If the researches did not accomplish the above criteria, they
were omitted such as commentary without peer-review, not
within federal studies platform, letters/comments/editorials/
update and researches not concentrated on degenerative
effects of nutmeg on CNS and the possible neuro-protective
role of vitamin C. The considered publications were assessed
to evidence-based medicine (EBM) criteria by means of the
classification of the U.S. Preventive Services Task Force & UK
National Health Service protocol for EBM in addition to the
U.S. Preventive Services Task Force:
a) Level I: Evidence obtained from at least one properly
designed randomized controlled trial.
b) Level II-1: Evidence obtained from well-designed
controlled trials without randomization.
c) Level II-2: Evidence obtained from well-designed
cohort or case-control analytic studies, preferably from
more than one center or research group.
d) Level II-3: Evidence obtained from multiple time
series with or without the intervention. Dramatic results
in uncontrolled trials might also be regarded as this type of
e) Level III: Opinions of respected authorities, based on
clinical experience, descriptive studies, or reports of expert
Vital issues encompassed, study design, fulfilment of ethical
approval, evidence of a force estimation, definite eligibility
norms, and suitable controls, enough data, and definite
assessment manners were evaluated.
As the primary visual occipital cortex is the best-studied
visual area in brain. It is the simplest and the earliest cortical
visual area. In addition, it is highly specialized for handling
information about static, moving objects, and plays an important
role in pattern recognition . Nutmeg is considered particular
neurotoxic food additive, in such a way, as to cause damage to
nervous tissue . Since it has been widely used, as a spice in
various dishes . Studies on nutmeg were done. One of them
reported that nutmeg induced visual hallucination. This effect
could be mediated by affecting the visual pathway, through
affecting the microanatomy of the lateral geniculate body of
adult rats [10,11].
A study demonstrated that, there were cellular degenerative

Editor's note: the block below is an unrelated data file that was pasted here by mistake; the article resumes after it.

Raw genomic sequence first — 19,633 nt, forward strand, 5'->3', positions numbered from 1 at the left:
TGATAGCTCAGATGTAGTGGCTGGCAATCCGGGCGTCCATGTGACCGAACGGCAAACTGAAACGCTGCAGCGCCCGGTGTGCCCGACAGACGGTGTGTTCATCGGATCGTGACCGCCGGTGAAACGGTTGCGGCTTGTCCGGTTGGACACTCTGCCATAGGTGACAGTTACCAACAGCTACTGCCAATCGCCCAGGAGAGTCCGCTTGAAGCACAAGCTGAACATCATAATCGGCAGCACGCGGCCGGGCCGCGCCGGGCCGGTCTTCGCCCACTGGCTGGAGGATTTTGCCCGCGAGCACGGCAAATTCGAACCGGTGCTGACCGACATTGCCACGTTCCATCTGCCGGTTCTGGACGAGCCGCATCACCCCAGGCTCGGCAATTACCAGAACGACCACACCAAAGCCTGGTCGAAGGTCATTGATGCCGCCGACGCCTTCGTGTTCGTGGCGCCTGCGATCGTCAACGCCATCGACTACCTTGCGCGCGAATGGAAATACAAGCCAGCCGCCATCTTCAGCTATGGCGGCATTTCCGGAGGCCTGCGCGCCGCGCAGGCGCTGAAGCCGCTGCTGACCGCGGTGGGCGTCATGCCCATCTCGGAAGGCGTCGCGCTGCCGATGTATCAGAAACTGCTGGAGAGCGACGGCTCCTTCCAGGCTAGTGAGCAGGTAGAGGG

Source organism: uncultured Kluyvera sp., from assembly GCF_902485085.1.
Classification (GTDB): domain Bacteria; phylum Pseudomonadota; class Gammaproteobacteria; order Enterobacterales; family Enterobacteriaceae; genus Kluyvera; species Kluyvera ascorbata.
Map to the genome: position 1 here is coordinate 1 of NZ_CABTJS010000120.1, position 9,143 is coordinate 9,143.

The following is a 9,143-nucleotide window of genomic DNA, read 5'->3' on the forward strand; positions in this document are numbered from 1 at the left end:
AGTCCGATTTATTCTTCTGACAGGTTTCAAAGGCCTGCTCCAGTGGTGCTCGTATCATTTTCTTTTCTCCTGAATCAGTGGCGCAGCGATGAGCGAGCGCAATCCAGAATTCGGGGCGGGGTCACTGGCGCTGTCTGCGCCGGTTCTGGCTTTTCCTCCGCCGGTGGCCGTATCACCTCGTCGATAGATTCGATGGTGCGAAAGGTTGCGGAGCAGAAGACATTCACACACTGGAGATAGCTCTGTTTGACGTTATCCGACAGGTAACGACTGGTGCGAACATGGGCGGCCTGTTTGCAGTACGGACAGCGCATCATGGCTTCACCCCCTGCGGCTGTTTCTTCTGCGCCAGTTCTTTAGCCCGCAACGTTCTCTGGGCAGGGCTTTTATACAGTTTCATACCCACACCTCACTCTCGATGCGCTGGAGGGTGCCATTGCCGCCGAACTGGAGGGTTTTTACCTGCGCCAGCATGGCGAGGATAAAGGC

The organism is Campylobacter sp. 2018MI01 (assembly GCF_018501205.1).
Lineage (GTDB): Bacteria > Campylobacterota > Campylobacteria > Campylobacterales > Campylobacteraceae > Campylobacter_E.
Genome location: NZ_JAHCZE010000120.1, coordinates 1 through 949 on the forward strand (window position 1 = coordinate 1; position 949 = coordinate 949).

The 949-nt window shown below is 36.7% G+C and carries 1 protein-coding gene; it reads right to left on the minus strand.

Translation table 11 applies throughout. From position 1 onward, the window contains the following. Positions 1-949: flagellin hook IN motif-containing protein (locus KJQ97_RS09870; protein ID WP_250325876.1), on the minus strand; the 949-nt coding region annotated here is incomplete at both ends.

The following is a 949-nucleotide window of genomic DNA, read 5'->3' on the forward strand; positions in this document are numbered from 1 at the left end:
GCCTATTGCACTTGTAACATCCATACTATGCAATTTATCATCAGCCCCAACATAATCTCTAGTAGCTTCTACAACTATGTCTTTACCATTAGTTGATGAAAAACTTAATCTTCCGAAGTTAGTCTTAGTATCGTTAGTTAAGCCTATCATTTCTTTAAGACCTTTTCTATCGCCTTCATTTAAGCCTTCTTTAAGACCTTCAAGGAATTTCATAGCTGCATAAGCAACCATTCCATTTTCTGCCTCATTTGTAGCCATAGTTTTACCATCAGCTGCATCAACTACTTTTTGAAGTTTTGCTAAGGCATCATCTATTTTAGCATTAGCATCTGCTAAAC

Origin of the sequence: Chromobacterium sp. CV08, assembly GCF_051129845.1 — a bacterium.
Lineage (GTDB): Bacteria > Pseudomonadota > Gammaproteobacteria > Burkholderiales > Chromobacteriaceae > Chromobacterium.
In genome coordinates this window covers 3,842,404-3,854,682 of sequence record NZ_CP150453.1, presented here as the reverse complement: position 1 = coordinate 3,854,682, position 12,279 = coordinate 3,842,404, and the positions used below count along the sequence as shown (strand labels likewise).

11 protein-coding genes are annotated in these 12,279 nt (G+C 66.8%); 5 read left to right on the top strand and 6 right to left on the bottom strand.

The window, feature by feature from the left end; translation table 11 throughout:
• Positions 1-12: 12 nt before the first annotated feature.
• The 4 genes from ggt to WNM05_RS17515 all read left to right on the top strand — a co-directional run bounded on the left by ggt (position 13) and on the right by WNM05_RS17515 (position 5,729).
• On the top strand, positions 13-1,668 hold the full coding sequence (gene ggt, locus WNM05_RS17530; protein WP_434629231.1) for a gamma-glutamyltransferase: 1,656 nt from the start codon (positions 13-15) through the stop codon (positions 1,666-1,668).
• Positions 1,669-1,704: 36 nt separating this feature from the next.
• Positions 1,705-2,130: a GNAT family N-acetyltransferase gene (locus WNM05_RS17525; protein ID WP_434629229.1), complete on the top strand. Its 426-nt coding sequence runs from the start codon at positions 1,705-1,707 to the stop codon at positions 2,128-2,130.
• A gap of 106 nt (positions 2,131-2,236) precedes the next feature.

changes as pyknotic nuclei and some microcystic changes in the
stroma of the superior colliculus-treated with nutmeg . In
addition, there was another study which conducted that, cellular
degenerative changes in the nutmeg-treated medial geniculate
body were found . Moreover, nutmeg toxicity is not only
reported to affect the nervous system, but also its toxicity
extents to include other organs in the body. It was recorded that,
high doses of nutmeg had deleterious effects on the kidneys
of adult rats . Although the neurotoxic effect of nutmeg in
the visual hallucinations associated with over dose. This means
that, in low doses, nutmeg produces no noticeable physiological
or neurological response, but in large doses, raw nutmeg has
psychoactive effects .
Nutmeg was reported to have cytotoxic and apoptotic effects
in a mechanism, involving messenger ribonucleic acid (mRNA)
down regulation . Caspases are the enzymes which involved
in breakdown of deoxyribonucleic acid (DNA) into fragments.
These fragments of DNA are important in detecting apoptotic cells
by agarose gel electrophoresis . Damaged neurons induced
also astrogliosis. So astrogliosis has been used as an index for
underlying neuronal damage . It was demonstrated that
nutmeg extracts showed pro-oxidative activity that stimulated
oxidative stress . So this side effect could be overlapped by
antioxidants. Antioxidant is a molecule stable enough to donate
an electron to a rampaging free radical and neutralize it. They
can safely interact with free radicals and terminate the chain
reaction before vital molecules are damaged . Since vitamin
C is considered the major water-soluble antioxidant within the
body and can pass blood brain barrier . Preclinical trials
showed a beneficial effect of vitamin C on the degenerative
changes caused by nutmeg on brain. Vitamin C prevented some
of the deleterious effect of ethanol on developing rat brain when
given after ethanol exposure .
Co-treatment of vitamin C showed significantly decreased
expression of caspase-3 as compare to control group. Vitamin C
had protective effect against pentylenetetrazol (PTZ) -induced
apoptotic neuro-degeneration in adult rat brain . Moreover,
vitamin C (ascorbic acid) can ameliorate the histological
degenerative apoptotic changes induced by cadmium on the
cerebral cortex of rats . Vitamin C, as compared to other
antioxidant drugs, exerts potent anticonvulsant and neuroprotective
effects . The before mentioned studies direct the
attention to the antioxidants as vitamin C as protective measures
for the neurotoxicity induced by nutmeg. The body cannot
manufacture vitamin C, so they must be supplied in the diet .